Regularly featured since their introduction in 2014 after line-up changes and the addition of a fifth player – Jesus Let Me Fly, from the forthcoming release, is a more expansive sound than previous material.
The shoegazey guitars echo like spinning crystals refracting sunlight through the room as the stretched notes are weighted by blocky concrete bass and percussion giving Jesus Let Me Fly a clear sense of direction from which the gauzy vocal drifts dreamily through the ears.
With a refocus and slightly different sound, which adds a lighter glaze to the music, The Owls have nonetheless not moved too far away from their anchor of punchy rock as the just over two minutes of Feels Like Gold attests.
The Australian alt-rock band The Owls are planning to release their début LP early in 2016.
The first track to appear from the album, is You’re Alright, which showcases the garage fuzz roots of The Owls, whilst adding their rock signature.
Having spent much of 2014 on the road, The Owls decided to focus this year on honing their craft with the idea of putting together an LP and You’re Alright is an indicator of the steps made over the past few months.
From Newcastle in Australia surface – Joshua Bailey, Matthew McDonough, Lewis Gillespie and Joseph Bourke who form the alt-rock band The Owls.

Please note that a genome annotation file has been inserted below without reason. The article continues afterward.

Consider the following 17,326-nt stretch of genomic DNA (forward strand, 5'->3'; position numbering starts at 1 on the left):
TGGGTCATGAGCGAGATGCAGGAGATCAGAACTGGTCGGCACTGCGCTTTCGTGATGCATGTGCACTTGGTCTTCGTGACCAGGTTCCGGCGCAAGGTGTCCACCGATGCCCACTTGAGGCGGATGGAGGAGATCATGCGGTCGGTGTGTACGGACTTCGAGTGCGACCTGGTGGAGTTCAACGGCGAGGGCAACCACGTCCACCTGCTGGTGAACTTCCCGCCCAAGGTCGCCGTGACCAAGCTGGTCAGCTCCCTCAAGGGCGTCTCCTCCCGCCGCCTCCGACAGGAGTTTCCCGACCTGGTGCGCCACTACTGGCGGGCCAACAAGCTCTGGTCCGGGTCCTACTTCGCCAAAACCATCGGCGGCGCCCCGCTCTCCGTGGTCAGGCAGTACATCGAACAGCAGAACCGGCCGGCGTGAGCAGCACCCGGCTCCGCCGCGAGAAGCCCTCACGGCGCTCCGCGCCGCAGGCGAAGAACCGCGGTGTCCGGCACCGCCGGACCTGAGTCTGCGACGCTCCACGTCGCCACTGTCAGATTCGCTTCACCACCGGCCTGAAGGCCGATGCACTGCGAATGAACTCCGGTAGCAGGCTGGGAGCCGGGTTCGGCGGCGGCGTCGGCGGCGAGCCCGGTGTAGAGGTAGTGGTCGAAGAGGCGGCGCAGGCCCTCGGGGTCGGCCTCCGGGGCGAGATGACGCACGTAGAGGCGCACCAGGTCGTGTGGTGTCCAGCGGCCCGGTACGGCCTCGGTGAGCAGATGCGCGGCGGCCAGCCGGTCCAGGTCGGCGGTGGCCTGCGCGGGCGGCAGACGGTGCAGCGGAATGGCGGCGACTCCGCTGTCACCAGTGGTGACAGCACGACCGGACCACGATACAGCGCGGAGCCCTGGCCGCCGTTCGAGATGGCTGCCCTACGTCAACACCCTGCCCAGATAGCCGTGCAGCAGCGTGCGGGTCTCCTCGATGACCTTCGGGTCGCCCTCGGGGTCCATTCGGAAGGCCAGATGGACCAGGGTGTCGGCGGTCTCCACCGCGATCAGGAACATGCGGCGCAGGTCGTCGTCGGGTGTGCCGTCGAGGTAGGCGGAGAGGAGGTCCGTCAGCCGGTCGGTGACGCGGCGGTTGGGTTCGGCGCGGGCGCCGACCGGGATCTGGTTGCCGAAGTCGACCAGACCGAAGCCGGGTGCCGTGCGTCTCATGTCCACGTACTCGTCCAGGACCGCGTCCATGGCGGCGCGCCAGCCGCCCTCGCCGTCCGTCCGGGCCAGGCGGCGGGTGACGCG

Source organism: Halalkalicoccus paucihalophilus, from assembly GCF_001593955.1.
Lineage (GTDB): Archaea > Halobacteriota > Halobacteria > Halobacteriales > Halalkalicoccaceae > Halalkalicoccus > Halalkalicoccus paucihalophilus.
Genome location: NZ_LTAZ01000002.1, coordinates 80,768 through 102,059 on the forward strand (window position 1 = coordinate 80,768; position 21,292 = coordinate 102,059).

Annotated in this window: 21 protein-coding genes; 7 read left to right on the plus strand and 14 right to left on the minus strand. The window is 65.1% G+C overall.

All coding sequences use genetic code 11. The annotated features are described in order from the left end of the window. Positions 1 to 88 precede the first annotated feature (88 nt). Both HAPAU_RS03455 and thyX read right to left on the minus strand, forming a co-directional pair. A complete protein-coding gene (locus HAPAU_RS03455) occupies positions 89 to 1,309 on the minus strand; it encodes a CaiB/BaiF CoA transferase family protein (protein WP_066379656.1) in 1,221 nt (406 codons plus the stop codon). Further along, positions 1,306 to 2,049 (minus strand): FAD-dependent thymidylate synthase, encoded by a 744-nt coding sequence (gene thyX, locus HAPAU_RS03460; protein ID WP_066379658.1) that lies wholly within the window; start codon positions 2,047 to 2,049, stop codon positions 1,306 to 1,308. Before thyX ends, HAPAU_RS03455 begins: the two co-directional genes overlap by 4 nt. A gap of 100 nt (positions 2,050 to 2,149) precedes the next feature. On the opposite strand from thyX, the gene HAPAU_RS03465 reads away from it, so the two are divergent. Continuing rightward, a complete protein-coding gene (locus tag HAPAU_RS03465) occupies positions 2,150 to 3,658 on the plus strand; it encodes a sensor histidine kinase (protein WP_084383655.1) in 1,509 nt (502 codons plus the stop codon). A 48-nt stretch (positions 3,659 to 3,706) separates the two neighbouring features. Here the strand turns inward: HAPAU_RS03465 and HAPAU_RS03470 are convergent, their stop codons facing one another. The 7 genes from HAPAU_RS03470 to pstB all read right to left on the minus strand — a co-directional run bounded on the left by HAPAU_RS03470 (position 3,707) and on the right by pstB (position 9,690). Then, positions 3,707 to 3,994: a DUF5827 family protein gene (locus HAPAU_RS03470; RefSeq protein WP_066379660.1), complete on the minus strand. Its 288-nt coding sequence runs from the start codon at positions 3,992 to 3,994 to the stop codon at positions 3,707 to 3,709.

The Owls have taken much of the fuzz out of the sounds of garage rock, yet keep it all sharp and gnarly, perhaps best depicted as garage rock for the house with the broken gated driveway. There are torn shreds of cloth which still underlay the sounds, yet they have been able to smarten it all up a bit without loosing the essence of the derivatives.
By taking out much of the subsumed and implied in garage rock The Owls are able to deliver music with a zesty punch, which can take and needs the volume turned higher to gain maximum value. Having spent considerably time on tour with well established bands, the quartet have been able to learn much and their compositions have gained much from the experience with a growing confidence in extracting the juice from the compositions which ends up with the listener feeling more satiated and as importantly not forgotten about, as the songs still connect directly with the audience.
I get the sense that The Owls have reached a turning point in their musical career and the May release, the six track Own The Streets marks an opportunity, to be seized, for rapid upward spiral in their wider exposure both nationally and internationally.